The War On Drugs, the Philadelphia-led project of Adam Granduciel, are one of those bands that seem to get better with each successive album. Their latest album, Lost In The Dream, is more focused, more direct, and more sure-footed than it’s predecessors. Indeed, Lost In The Dream is Granduciel’s finest work yet.
Like the band’s prior albums, Lost In The Dream could be roughly described as sounding a little bit like some genius mashed up Dire Straits with Spaceman 3 and threw in some fiery Springsteen guitar licks for good measure. There’s a deep river of classic 70’s American folk-rock running wild through Granduciel’s songwriting, but it’s balanced by hazy synths, dream-like vibes and wide-open, wanderlust-inspiring compositions. Put another way, this album is perfect for a long and winding road trip straight through the heart of the country. Throw back the top and let the wind rip through your hair.
The opening track “Under The Pressure” sparkles with an almost-illusory glimmer as it builds slow and steady through twinkling piano and searing guitar riffs to accompany Granduciel’s reedy, half-murmured vocals. As it unfurls, it moves purposefully along a catchy melody and driving groove as Granduciel sings, “laying on a hill, dancin’ in the rain, hidin’ in the back, loosening my grip . . . just trying not to crack, under the pressure.” It’s tense and springy right up until the moment the melody abruptly descends into a vast, wide-open landscape. Despite clocking in at nearly nine minutes, it never overstays its welcome.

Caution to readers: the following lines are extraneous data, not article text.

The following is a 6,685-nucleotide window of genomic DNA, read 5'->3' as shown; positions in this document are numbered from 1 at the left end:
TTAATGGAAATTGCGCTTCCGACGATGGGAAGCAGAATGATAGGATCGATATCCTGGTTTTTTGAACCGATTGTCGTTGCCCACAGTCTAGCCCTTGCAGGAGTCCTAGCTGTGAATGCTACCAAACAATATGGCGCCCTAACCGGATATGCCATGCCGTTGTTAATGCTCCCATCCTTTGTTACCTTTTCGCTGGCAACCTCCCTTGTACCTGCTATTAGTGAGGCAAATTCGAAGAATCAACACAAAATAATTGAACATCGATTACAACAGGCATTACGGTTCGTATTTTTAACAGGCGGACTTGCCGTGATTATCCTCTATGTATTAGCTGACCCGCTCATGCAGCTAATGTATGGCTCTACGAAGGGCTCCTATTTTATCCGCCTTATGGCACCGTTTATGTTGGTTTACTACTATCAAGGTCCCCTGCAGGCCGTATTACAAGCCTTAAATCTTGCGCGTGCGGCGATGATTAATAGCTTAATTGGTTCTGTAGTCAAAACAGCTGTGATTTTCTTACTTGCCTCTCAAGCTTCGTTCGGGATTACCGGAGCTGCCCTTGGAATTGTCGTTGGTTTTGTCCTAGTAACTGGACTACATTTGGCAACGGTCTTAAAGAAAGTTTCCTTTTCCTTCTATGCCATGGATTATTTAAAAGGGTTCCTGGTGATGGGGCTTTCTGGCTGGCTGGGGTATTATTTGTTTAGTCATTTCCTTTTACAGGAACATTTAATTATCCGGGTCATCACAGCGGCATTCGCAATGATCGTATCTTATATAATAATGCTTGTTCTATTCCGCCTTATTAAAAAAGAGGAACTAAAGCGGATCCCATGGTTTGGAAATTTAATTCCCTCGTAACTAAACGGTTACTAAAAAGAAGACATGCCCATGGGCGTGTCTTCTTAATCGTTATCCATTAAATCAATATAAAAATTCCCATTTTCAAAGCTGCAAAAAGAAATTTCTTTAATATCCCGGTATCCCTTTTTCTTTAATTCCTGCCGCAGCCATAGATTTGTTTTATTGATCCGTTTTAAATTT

It’s followed up with the propulsive, tambourine-tinged rhythm and circular guitar riffs of the lively highway-bred anthem “Red Eyes.” Here Granduciel is more energetically defiant that ever, whooping and snarling his way down the fastlane knowing damn well he’ll never out run his ghosts but daring them to try to keep up nonetheless.
For the most part, things mellow out after that, but it’s also in the LP’s middle half where Granduciel’s maturity as a songwriter is most apparent. “Suffering” is sincere and evocative; “Ocean In Between The Waves” is a snarling psychedelic rocker; “Disappearing” is a hazy, synth-snug jam; “Eyes To The Wind” is a classic piano-led folk-rocker perfectly tailored for outdoor music festivals; and the darkly-lit “Burning” is almost a guarantee to become a fan favorite for years to come.
As a result, Lost In The Dream proves to be an incredibly deep album that rewards repeated plays. After all, throughout the record the songwriting and compositions are both thoughtful, patient, and inspired. Similarly, the lyrics are accessible and relatively direct. In fact, it’s probably no coincidence that it’s not only Granduciel’s most personal album to date, but it’s also his best.
Subtle, thoughtful and savory, the album pairs well with Kasey’s recipe for Rosemary and Toasted Caraway Shortbread. Both are mature, bright and ultimately upbeat without being sweet or uptight. You can score Lost In The Dream on 2xLP vinyl from Insound.